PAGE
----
In 2011, I was driving up to Martha’s Vineyard to find out if perhaps I wanted to settle there. I stopped in Birmingham to see friends for a few days – Hank and Martha Black. Hank and I had been friends since the University of Alabama when he was a reporter. Coming home from work, he brought in a tiny advertisement from Weld for Birmingham, asking for sculptors to compete to create a memorial to the four girls who were in the bathroom when the Sixteenth Street Baptist Church was bombed by the Ku Klux Klan (KKK) in 1963. Excited, Hank asked me to read it and said that it was for me. Curious, I read it and agreed with him. Here in my hand was a piece that fit my philosophy of life and my small but constant battle for social justice wherever I happened to be. We noted that there were only four days left before the final due date. Usually it takes me and my web master a month or more to create a proposal for a particular competition. Instead, Martha helped me for four days and nights to run around getting details, photocopies, and leather-bound books for presentations. Usually I insert schematic drawings, elevations, site specific details, and of course, drawings of the potential piece, then load it all onto a flash drive or a CD.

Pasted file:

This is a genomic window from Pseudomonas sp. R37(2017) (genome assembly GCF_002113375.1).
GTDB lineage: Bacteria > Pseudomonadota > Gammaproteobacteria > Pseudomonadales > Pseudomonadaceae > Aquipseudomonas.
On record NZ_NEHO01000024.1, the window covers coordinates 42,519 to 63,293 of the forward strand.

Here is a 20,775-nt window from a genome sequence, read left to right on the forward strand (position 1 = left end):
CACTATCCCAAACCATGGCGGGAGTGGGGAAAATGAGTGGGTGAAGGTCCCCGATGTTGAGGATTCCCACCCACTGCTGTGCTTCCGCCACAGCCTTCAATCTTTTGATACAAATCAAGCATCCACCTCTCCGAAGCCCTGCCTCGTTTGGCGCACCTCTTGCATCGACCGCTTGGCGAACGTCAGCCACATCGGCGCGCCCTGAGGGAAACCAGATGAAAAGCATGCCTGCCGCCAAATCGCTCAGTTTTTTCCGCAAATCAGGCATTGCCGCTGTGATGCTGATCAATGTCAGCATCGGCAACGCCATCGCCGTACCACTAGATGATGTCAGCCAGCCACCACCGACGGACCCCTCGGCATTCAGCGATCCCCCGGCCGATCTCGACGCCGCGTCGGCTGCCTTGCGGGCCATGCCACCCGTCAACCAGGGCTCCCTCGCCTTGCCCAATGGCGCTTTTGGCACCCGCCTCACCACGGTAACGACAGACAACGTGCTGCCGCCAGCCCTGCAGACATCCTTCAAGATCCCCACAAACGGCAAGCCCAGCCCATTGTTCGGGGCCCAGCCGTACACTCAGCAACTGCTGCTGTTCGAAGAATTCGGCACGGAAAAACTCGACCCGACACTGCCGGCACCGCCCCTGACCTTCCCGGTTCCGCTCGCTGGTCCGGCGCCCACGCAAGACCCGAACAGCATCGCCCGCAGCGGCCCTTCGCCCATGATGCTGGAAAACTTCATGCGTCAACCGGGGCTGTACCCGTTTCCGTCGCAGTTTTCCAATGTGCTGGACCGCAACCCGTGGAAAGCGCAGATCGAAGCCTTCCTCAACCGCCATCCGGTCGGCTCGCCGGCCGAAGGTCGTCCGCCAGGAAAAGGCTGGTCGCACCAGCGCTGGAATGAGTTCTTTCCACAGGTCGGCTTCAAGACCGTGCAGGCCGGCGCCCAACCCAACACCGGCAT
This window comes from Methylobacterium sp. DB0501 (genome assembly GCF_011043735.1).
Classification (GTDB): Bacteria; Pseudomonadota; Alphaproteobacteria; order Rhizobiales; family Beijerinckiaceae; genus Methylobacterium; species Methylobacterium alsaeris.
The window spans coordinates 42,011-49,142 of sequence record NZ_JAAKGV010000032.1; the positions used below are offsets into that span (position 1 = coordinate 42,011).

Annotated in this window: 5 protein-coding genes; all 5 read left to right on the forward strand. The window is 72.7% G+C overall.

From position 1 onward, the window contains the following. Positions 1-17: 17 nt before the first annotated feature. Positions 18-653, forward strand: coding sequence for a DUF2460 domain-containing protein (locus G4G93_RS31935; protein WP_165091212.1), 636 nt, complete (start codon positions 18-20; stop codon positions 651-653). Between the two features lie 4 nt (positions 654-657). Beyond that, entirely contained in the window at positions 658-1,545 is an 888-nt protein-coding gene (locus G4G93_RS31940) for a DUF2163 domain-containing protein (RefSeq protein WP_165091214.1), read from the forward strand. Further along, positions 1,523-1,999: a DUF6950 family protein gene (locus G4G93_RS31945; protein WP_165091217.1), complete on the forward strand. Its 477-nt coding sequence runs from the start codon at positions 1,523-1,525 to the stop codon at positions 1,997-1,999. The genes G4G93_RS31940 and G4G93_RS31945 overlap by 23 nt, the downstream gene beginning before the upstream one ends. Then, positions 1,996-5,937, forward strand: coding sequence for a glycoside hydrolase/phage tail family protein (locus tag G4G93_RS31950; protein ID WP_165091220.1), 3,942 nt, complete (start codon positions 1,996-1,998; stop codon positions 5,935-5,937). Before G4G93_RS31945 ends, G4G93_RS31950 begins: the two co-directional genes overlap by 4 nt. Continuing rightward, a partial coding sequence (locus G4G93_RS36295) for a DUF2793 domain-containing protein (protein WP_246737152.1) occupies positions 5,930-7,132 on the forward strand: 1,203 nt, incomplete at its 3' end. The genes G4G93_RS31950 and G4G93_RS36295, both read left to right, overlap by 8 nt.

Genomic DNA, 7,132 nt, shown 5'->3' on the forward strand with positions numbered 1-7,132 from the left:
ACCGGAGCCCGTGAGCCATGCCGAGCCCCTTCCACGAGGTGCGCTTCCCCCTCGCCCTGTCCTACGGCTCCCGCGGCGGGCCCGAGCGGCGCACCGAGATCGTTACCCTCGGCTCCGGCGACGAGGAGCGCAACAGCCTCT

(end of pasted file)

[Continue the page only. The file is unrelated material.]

Evelyn Allen, mother of our former Alabama First Lady Lori Allen Siegelman, my second Mom, let us spread out all our work on her living room floor in her home on top of Red Mountain, where we had a killer view of Jones Valley. So many people helped bring those bound proposals together. Southside UPS and the Birmingham Public Library’s Southside Branch helped often. They knew my name. I would come into the library and ask, “Where is the Spike Lee movie? I have to have the Spike Lee movie ‘4 Little Girls.’ I need it now, today. When is it coming back?” So, the librarians helped me with my research but I don’t think they really knew what I was doing. Kind. Martha and I drove the six bound proposals and a 3-foot by 2-foot presentation board with the glued-on design downtown to the appropriate address printed in the ad, with 20 minutes to spare. I think we double parked.
It was time to “come home,” because I had run from Birmingham, as soon as I could.